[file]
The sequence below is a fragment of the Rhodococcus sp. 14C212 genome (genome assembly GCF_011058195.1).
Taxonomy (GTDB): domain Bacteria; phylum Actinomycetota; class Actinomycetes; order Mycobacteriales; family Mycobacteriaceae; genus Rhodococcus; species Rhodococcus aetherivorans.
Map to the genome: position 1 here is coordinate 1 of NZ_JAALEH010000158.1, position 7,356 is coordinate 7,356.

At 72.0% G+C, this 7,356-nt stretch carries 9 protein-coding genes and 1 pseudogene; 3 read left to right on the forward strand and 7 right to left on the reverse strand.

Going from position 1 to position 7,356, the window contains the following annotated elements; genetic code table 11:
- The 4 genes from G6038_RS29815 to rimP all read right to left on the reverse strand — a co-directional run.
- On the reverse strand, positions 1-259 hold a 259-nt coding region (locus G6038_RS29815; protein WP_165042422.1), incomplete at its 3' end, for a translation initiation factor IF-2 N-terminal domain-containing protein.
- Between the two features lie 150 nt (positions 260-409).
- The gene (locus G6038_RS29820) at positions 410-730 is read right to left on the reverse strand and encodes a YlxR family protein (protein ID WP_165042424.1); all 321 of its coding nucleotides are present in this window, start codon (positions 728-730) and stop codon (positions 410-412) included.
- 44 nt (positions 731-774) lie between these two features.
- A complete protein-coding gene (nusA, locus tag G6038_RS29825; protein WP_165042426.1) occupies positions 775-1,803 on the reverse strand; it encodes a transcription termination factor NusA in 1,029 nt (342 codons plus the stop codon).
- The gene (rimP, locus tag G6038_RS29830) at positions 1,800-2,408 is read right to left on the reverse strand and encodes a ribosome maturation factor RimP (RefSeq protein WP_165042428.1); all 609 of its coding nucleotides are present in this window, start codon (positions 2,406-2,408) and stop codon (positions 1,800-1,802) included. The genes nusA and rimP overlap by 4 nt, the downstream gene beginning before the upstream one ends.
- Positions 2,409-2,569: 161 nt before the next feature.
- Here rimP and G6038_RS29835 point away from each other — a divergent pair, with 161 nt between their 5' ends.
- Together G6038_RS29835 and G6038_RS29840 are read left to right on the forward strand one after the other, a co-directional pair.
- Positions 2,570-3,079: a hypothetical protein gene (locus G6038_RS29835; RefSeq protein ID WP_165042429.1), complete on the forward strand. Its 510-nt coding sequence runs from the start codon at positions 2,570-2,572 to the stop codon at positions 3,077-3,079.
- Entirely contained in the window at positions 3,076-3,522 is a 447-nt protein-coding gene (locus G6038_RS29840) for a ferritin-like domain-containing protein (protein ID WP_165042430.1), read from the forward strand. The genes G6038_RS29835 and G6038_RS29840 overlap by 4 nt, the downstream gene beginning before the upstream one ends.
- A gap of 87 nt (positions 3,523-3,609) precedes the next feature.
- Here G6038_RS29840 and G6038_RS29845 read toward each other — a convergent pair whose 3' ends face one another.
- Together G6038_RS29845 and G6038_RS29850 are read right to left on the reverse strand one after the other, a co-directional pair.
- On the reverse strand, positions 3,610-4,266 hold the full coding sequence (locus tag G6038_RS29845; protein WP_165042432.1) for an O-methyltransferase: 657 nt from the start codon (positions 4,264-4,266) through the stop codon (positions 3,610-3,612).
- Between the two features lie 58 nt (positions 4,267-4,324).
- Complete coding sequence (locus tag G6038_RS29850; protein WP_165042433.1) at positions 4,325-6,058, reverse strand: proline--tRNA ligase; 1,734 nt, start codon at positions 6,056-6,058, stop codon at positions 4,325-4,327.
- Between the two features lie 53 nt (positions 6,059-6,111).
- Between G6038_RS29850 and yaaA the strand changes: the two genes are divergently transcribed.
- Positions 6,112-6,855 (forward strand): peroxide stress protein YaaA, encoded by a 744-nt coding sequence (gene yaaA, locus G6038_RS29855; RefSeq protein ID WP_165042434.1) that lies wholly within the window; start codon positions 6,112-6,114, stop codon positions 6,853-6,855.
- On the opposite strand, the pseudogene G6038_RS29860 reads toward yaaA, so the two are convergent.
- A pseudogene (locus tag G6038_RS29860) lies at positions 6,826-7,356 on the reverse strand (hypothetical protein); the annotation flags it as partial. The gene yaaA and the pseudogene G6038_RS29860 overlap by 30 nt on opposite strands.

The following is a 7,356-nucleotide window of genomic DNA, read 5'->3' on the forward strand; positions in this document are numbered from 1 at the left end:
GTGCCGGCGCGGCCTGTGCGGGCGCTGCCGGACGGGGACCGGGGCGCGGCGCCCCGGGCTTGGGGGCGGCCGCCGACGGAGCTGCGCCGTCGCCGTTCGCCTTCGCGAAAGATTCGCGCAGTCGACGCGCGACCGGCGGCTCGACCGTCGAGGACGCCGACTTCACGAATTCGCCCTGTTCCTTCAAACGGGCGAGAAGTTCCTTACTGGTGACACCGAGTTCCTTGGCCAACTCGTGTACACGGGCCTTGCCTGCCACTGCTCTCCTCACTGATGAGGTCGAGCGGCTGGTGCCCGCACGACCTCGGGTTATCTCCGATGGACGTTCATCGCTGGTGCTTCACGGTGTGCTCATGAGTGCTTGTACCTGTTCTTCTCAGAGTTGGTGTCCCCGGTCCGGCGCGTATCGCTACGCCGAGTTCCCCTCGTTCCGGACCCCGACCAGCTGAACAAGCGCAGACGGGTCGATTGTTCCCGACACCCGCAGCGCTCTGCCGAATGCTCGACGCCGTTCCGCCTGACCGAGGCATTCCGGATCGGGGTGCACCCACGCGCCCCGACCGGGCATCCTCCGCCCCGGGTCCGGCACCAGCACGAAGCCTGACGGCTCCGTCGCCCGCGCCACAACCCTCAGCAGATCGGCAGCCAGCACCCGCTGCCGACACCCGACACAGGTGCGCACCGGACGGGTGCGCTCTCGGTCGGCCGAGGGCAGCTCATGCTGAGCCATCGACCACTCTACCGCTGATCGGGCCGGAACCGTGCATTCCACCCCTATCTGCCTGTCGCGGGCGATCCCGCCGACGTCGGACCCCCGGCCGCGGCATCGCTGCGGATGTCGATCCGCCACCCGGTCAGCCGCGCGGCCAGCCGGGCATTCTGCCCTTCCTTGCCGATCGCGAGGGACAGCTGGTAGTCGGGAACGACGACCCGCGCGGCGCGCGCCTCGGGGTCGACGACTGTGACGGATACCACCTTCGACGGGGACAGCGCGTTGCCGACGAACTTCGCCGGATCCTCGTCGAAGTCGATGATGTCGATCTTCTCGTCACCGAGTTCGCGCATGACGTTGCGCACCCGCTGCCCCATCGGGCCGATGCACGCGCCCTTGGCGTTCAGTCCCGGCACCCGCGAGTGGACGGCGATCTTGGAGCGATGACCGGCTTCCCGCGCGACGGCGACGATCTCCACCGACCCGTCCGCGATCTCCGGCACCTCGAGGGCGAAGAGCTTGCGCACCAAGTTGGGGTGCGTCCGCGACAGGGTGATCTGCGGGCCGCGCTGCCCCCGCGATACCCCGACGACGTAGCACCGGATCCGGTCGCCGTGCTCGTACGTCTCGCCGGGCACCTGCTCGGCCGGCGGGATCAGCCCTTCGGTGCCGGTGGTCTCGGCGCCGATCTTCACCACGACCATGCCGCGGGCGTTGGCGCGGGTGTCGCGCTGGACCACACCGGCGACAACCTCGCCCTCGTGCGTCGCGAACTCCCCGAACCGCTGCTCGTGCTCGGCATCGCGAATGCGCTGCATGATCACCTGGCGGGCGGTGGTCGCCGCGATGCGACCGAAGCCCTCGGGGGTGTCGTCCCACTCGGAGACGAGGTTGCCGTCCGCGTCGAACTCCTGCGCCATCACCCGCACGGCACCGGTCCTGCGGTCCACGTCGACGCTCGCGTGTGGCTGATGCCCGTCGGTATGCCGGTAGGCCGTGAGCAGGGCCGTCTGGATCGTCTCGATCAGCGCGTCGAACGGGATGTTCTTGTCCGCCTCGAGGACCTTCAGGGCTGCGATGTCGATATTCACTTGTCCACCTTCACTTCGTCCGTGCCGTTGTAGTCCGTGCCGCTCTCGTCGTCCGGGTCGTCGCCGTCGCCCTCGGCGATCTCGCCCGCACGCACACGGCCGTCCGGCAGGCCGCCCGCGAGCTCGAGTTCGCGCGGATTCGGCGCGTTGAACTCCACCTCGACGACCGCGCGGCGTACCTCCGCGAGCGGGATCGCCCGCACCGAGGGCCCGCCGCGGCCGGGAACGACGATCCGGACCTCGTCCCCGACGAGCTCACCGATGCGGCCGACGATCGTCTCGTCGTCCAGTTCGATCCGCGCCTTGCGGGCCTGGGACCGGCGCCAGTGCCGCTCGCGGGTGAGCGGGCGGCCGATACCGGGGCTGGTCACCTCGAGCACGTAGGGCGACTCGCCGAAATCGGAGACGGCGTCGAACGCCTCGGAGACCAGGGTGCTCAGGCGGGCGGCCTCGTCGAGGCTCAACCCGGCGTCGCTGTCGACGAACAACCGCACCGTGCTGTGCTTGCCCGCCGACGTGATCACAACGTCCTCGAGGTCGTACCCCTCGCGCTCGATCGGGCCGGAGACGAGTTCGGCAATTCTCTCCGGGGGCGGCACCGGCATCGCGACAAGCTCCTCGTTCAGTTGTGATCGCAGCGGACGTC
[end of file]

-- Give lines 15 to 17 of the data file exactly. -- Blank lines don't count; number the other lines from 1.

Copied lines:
- Together G6038_RS29835 and G6038_RS29840 are read left to right on the forward strand one after the other, a co-directional pair.
- Positions 2,570-3,079: a hypothetical protein gene (locus G6038_RS29835; RefSeq protein ID WP_165042429.1), complete on the forward strand. Its 510-nt coding sequence runs from the start codon at positions 2,570-2,572 to the stop codon at positions 3,077-3,079.
- Entirely contained in the window at positions 3,076-3,522 is a 447-nt protein-coding gene (locus G6038_RS29840) for a ferritin-like domain-containing protein (protein ID WP_165042430.1), read from the forward strand. The genes G6038_RS29835 and G6038_RS29840 overlap by 4 nt, the downstream gene beginning before the upstream one ends.